1. Welcome Hearth.com Guests and Visitors - Please enjoy our forums!
    Hearth.com GOLD Sponsors who help bring the site content to you:
    Hearthstone Soapstone and Cast-Iron stoves( Wood, Gas or Pellet Stoves and Inserts)
    Caluwe - Passion for Fire and Water ( Pellet and Wood Hydronic and Space Heating)
Thread Status:
Not open for further replies.
  1. skinnykid

    skinnykid New Member

    Joined:
    May 6, 2008
    Messages:
    655
    Loc:
    Next to a lake in NH
    I asked this question before but just wanna make sure I understand. So when the air control is closed completely, air still enters the fire box?

    When I load the fire box up for the night, the fire gets real hot so i turn down the air control to make it burn slow. It still burns mighty hot and I want it to go slower but I am wicked afraid of loosing the fire.

    Helpful Sponsor Ads!





  2. Jags

    Jags Moderate Moderator Staff Member

    Joined:
    Aug 2, 2006
    Messages:
    13,975
    Loc:
    Northern IL
    Most EPA stoves have a "stop" or limit to the air control. It will still allow for some air to enter the firebox. If you have a strong draft situation, it would be possible to put a damper in the pipe to help control it further, but be aware, the mfgs. do this on purpose to maintain a clean burn. If its "excessive" then try a damper.

    Edit: oh skinny, this is also assuming that you don't have any un-natural leaks in your stove. Your stove is pretty new if I remember, but you may want to check door gaskets, ash pan gasket (if it has one), etc.
  3. RedRanger

    RedRanger New Member

    Joined:
    Nov 19, 2007
    Messages:
    1,428
    Loc:
    British Columbia
    He might have inadvertantly stuck some fatwood in there? Thanks to you guys on this forum, I am now always on the lookout for that stuff/--Once a large piece of one of those suckers gets lit up, it is very hard to control.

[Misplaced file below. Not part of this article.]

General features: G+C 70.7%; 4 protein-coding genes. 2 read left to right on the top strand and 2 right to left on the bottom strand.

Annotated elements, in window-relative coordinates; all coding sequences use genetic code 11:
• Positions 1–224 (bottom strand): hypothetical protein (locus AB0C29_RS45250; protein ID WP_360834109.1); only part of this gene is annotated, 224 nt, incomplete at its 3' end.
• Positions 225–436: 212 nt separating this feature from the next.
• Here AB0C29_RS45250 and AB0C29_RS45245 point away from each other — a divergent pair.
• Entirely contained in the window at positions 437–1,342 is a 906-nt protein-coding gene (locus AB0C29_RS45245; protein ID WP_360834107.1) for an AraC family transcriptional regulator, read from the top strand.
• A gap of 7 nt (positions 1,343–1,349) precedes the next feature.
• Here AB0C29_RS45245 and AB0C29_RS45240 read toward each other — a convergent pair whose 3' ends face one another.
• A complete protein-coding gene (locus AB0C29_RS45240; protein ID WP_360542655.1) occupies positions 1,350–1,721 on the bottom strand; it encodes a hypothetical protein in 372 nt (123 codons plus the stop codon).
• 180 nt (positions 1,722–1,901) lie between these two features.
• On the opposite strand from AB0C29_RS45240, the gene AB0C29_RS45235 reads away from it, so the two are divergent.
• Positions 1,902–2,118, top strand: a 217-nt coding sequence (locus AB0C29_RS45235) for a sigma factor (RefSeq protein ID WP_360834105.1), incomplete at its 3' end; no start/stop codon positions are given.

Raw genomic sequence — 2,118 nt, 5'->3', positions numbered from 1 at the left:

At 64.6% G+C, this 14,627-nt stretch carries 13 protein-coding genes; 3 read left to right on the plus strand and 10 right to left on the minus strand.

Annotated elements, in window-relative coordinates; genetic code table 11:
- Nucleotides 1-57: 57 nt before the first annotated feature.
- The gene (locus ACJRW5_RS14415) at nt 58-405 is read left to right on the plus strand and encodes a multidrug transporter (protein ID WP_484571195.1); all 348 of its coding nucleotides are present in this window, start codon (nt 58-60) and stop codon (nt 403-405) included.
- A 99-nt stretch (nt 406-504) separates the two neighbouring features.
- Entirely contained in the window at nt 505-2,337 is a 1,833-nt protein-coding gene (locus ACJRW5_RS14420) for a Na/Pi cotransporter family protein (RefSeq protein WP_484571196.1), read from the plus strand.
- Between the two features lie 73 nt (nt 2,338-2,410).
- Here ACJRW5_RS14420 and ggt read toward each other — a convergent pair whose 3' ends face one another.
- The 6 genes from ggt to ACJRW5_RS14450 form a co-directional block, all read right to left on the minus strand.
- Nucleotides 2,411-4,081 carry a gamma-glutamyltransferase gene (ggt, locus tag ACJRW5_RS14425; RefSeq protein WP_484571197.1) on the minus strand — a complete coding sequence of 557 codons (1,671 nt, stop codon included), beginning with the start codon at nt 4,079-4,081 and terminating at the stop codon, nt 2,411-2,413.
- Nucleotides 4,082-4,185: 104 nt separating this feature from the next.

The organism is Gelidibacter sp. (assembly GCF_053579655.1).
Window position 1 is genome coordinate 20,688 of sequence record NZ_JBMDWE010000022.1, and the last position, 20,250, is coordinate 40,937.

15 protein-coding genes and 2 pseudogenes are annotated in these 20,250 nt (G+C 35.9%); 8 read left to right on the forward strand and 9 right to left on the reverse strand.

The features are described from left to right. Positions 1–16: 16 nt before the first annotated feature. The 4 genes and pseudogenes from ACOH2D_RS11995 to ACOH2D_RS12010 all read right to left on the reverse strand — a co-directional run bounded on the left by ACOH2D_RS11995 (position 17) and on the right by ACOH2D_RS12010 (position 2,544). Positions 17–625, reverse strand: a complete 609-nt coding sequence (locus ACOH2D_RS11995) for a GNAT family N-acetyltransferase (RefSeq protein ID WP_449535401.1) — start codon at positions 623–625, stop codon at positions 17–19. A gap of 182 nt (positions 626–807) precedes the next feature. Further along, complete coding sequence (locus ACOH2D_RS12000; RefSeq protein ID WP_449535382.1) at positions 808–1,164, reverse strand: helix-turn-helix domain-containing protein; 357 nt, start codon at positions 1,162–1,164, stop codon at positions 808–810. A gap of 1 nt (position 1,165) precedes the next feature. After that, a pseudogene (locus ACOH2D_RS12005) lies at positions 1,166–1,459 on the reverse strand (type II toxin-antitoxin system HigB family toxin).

Fatwood=wood with lots of pitch and sap. burns super hot.!!
  4. skinnykid

    skinnykid New Member

    Joined:
    May 6, 2008
    Messages:
    655
    Loc:
    Next to a lake in NH
    No fat wood here!! Just a fire box filled to the gills!
  5. Burd

    Burd Feeling the Heat

    Joined:
    Feb 29, 2008
    Messages:
    394
    Loc:
    Bell bell Pa.
    With and inset were can you put this damper there not much room unless you re move your trim. I have the same thing going on with my napoleon insert. My thing is if you had a chimminy fire you cant shut the air off to smother the fire out. I wish I had better control of the oxygen going in to the box.Is there any thing we can do to get better control
  6. skinnykid

    skinnykid New Member

    Joined:
    May 6, 2008
    Messages:
    655
    Loc:
    Next to a lake in NH
    Draft situation?
  7. cmonSTART

    cmonSTART Minister of Fire

    Joined:
    Nov 29, 2007
    Messages:
    2,284
    Loc:
    Antrim, NH
    A draft that is too strong.
  8. skinnykid

    skinnykid New Member

    Joined:
    May 6, 2008
    Messages:
    655
    Loc:
    Next to a lake in NH
    forgive my newbie ignorance, how?

    To much feed air? To fast exhuast?
  9. Jags

    Jags Moderate Moderator Staff Member

    Joined:
    Aug 2, 2006
    Messages:
    13,975
    Loc:
    Northern IL
    Too strong of draft:

    Your stove and pipe configuration creates an environment that even though the stove's controls are on the lowest air settings, you are still getting excessive draft, possible causing an unsafe temp in the stove or burning fuel at a very high rate.

    This can be caused by very tall chimneys, strange outside conditions, and a few others. If this situation is persistent, it is not uncommon to try to limit the outgoing (pipe) draft with a barometric damper or a manual damper in the pipe.

    Hope this clears it up for ya.
  10. skinnykid

    skinnykid New Member

    Joined:
    May 6, 2008
    Messages:
    655
    Loc:
    Next to a lake in NH
    yes it does, thanks
Thread Status:
Not open for further replies.

Share This Page